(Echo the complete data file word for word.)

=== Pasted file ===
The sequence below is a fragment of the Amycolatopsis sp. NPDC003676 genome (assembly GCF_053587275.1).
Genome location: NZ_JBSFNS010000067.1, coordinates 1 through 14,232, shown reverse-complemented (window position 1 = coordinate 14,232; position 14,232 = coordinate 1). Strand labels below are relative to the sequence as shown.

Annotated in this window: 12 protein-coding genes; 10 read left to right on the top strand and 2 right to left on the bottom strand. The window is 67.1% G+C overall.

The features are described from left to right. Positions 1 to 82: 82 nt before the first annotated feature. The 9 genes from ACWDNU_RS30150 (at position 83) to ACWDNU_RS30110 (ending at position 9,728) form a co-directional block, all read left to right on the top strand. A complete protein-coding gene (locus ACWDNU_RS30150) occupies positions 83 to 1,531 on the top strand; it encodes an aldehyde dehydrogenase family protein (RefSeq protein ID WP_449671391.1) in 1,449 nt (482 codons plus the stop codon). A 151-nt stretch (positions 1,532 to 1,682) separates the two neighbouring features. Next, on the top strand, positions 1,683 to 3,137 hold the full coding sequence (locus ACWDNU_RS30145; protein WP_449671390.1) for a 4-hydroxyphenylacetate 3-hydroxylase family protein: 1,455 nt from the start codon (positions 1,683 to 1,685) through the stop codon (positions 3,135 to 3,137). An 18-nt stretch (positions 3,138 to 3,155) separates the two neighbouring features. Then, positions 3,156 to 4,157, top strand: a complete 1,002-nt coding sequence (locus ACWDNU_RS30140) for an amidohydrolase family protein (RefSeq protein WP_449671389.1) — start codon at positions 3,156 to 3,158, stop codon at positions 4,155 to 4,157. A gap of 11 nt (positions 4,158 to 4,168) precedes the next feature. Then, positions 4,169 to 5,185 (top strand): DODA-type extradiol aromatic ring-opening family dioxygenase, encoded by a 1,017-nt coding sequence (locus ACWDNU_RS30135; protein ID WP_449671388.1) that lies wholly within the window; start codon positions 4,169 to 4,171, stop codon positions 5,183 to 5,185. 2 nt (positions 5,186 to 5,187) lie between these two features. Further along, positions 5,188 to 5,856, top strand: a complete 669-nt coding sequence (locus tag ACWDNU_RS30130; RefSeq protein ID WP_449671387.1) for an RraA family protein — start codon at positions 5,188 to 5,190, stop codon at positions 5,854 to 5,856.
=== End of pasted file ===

The sequence below is a fragment of the Amycolatopsis sp. NPDC003676 genome (assembly GCF_053587275.1).
Genome location: NZ_JBSFNS010000067.1, coordinates 1 through 14,232, shown reverse-complemented (window position 1 = coordinate 14,232; position 14,232 = coordinate 1). Strand labels below are relative to the sequence as shown.

Annotated in this window: 12 protein-coding genes; 10 read left to right on the top strand and 2 right to left on the bottom strand. The window is 67.1% G+C overall.

The features are described from left to right. Positions 1 to 82: 82 nt before the first annotated feature. The 9 genes from ACWDNU_RS30150 (at position 83) to ACWDNU_RS30110 (ending at position 9,728) form a co-directional block, all read left to right on the top strand. A complete protein-coding gene (locus ACWDNU_RS30150) occupies positions 83 to 1,531 on the top strand; it encodes an aldehyde dehydrogenase family protein (RefSeq protein ID WP_449671391.1) in 1,449 nt (482 codons plus the stop codon). A 151-nt stretch (positions 1,532 to 1,682) separates the two neighbouring features. Next, on the top strand, positions 1,683 to 3,137 hold the full coding sequence (locus ACWDNU_RS30145; protein WP_449671390.1) for a 4-hydroxyphenylacetate 3-hydroxylase family protein: 1,455 nt from the start codon (positions 1,683 to 1,685) through the stop codon (positions 3,135 to 3,137). An 18-nt stretch (positions 3,138 to 3,155) separates the two neighbouring features. Then, positions 3,156 to 4,157, top strand: a complete 1,002-nt coding sequence (locus ACWDNU_RS30140) for an amidohydrolase family protein (RefSeq protein WP_449671389.1) — start codon at positions 3,156 to 3,158, stop codon at positions 4,155 to 4,157. A gap of 11 nt (positions 4,158 to 4,168) precedes the next feature. Then, positions 4,169 to 5,185 (top strand): DODA-type extradiol aromatic ring-opening family dioxygenase, encoded by a 1,017-nt coding sequence (locus ACWDNU_RS30135; protein ID WP_449671388.1) that lies wholly within the window; start codon positions 4,169 to 4,171, stop codon positions 5,183 to 5,185. 2 nt (positions 5,186 to 5,187) lie between these two features. Further along, positions 5,188 to 5,856, top strand: a complete 669-nt coding sequence (locus tag ACWDNU_RS30130; RefSeq protein ID WP_449671387.1) for an RraA family protein — start codon at positions 5,188 to 5,190, stop codon at positions 5,854 to 5,856.